We're big fans of Bobby Ray Simmons, also known as B.o.B., here at Complex. So it was a great pleasure to be able to sit down with him and pick his brain about his new mix tape and album, his dream collaborations, and, of course, The Hip Hop Dance Experience.

Ubisoft's latest dance title hit the Wii and Xbox 360 on Nov. 13, and it features songs ranging from Flo Rida's "Wild Ones" to LMFAO's "Sexy and I Know It." Is it the ultimate dance game? No idea. We were just happy to be speaking with B.o.B. Check out our full chat below.

Complex: So you've got two songs in The Hip Hop Dance Experience—"So Good" and "Airplanes." Why those two songs? Did you pick them or did Ubisoft?

B.o.B.: They picked them. And I think they picked good songs because, you know, these are the songs that just around the world, you know—because these games sell, like, millions of copies. And so these are my biggest records, you know—two of my biggest records—and, you know, I think just in the whole total package of the game and the songs that they have on here, I think it's a good playlist of all spectrums of hip-hop, you know what I mean? And how it's branched out into—whether it leans more towards pop, rock, hip-hop, you know, hardcore hip-hop, you know, dance music—it's kind of got all that blending into the same, in one game.

And those songs are kind of a good mix of styles.

Yeah, exactly, exactly. And like, you know, really, it shows—people dance, you know, because sometimes one may think inside the box, thinking, well, if it's a dance song, it's got to have these type of drums, or these type of synths in it, you know? But, you know, I think "Airplanes" is probably the only song—I think actually my two songs are the only songs that have piano in it. "So Good" and "Airplanes."

So they break the mold a little bit?

Yeah, you know, they kind of push the envelope, and that's what I'm all about doing. So I think it's a—it's progressive in itself.

So you've played the game? What do you think?

Yes I have. I scored a little bit of points [laughing].

Do you consider yourself a pretty good dancer?

I do not consider myself a pretty good dancer [laughing]. But I do happen to dance. I would, you know—in my show, I may break into a jig.

You going to take any of the moves that they choreographed for the game and incorporate them into your performances?

No, I'll leave them for the game. They're like, "Didn't he get those moves off The Hip Hop Dance Experience? [laughing]

Out of all the people you've collaborated with, who do you think would be the best at The Hip Hop Dance Experience?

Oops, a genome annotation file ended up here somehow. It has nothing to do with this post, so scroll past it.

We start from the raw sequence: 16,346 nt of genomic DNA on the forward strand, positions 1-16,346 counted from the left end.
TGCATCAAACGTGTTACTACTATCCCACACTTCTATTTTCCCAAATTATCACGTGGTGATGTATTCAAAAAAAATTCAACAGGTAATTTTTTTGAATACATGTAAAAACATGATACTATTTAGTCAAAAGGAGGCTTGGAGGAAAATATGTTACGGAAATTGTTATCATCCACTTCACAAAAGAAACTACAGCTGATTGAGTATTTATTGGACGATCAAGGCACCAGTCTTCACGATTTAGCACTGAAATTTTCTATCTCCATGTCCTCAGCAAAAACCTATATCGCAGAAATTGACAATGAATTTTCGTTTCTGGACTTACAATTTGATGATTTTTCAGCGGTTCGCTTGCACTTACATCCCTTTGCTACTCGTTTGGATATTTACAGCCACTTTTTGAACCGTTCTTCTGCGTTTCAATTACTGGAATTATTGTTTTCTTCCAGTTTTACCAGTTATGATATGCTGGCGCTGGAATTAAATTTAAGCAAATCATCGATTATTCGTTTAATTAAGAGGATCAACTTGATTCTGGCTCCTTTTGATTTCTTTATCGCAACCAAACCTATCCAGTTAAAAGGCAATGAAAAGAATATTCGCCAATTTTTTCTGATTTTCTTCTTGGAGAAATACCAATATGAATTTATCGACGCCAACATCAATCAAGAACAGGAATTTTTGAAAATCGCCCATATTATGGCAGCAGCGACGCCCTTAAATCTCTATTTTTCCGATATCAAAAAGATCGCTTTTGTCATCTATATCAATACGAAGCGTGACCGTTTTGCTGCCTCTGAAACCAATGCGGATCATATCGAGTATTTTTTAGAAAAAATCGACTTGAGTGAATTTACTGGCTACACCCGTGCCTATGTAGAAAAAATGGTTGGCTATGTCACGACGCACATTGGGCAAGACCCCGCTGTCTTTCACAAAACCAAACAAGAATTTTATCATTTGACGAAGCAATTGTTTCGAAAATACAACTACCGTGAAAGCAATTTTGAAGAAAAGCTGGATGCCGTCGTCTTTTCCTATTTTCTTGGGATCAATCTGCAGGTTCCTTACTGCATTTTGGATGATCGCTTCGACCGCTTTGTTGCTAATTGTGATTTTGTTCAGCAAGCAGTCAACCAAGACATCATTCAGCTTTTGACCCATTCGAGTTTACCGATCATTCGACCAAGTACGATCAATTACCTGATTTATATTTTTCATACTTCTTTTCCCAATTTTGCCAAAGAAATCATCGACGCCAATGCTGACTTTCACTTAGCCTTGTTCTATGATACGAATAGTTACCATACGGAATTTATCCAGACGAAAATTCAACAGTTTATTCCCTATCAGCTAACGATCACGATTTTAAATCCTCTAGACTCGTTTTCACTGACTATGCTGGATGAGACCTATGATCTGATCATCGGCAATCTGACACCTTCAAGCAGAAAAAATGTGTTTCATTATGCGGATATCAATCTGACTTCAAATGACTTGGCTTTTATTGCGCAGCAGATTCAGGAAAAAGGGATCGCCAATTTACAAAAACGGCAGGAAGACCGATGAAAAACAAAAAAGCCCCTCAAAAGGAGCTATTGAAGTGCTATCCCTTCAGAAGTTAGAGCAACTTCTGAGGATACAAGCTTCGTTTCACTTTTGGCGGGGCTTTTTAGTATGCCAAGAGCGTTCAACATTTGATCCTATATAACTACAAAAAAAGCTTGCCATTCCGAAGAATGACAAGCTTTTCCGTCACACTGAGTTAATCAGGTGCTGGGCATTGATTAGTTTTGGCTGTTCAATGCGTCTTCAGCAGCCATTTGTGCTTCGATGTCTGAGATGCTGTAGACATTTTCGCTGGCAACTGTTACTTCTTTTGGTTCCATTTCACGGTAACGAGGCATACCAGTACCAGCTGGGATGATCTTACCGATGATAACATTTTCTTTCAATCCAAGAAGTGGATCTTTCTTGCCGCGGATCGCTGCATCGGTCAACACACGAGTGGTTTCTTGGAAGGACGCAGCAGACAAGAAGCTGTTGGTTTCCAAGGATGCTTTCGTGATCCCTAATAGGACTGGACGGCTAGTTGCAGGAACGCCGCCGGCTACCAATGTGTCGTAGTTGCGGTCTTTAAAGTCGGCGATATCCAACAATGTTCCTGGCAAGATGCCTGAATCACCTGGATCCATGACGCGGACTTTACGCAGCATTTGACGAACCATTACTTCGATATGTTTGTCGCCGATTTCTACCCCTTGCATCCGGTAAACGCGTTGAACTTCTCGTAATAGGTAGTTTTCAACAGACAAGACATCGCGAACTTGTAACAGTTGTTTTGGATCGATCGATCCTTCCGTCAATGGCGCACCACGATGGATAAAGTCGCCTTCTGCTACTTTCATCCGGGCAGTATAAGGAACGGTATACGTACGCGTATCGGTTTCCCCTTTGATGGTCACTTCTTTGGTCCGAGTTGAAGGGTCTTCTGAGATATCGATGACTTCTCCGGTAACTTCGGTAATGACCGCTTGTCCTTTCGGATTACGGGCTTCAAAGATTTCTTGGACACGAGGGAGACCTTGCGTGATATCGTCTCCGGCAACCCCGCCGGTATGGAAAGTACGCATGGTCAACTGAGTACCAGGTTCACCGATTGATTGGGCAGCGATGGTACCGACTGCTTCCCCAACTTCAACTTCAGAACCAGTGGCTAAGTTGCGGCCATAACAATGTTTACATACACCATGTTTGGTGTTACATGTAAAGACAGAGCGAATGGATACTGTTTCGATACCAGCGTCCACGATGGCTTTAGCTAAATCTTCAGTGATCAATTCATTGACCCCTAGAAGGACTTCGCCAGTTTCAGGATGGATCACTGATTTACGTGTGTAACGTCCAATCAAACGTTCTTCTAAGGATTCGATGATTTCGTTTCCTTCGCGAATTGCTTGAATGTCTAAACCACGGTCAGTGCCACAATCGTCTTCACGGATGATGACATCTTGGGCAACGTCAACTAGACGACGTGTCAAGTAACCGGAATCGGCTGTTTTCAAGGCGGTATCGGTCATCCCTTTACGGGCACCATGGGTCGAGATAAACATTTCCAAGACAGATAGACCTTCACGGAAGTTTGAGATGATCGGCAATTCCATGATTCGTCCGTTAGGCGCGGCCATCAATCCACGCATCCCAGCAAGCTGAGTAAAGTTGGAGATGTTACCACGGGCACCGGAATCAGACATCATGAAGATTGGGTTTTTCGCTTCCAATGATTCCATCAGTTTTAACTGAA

Haley Williams [from Paramore]. She can dance. Like, for real. Like, nobody—it's so crazy because she's a rock star, and nobody knows it. But you know how I found out? From performing "Airplanes" with her and seeing her dance. She actually can dance, like, for real. Like, no lies, crazy. Blew my mind.

Who would be the worst at the game?

Me? Nah [laughing]. I don't know. There's no telling. I mean, usually when people can't dance, you don't know, because they don't dance.


Are you a gamer?

If I'm on tour. Like, when I'm in the stages of making an album, promoting an album, you know, I usually don't have time to play games. But once I'm on the road touring, then I can bum out and just play eight hours straight. I've got an Xbox. I'm becoming a lot more involved in the video game world. I'll say that.

What do you think draws video game companies to you, or are you more drawn to the gaming industry?

You know, I think things like these type of partnerships are things that you definitely grow into. And you know, for example, with this, with just being involved in the dance world and the dance community—like, in 2009, 2008, I had a song called "Haterz" that ended up in the soundtrack for Step Up 2. It was actually in the movie. And so I think that was, like—it kind of just started there and kept building with video games and different dance events. And I remember going out to Seattle for a huge dance performance. There's different things like that. And even incorporating it into my videos, you know, videos like "Ray Bands," "Strange Clouds," even, you know, it just kind of builds into this type of collaboration.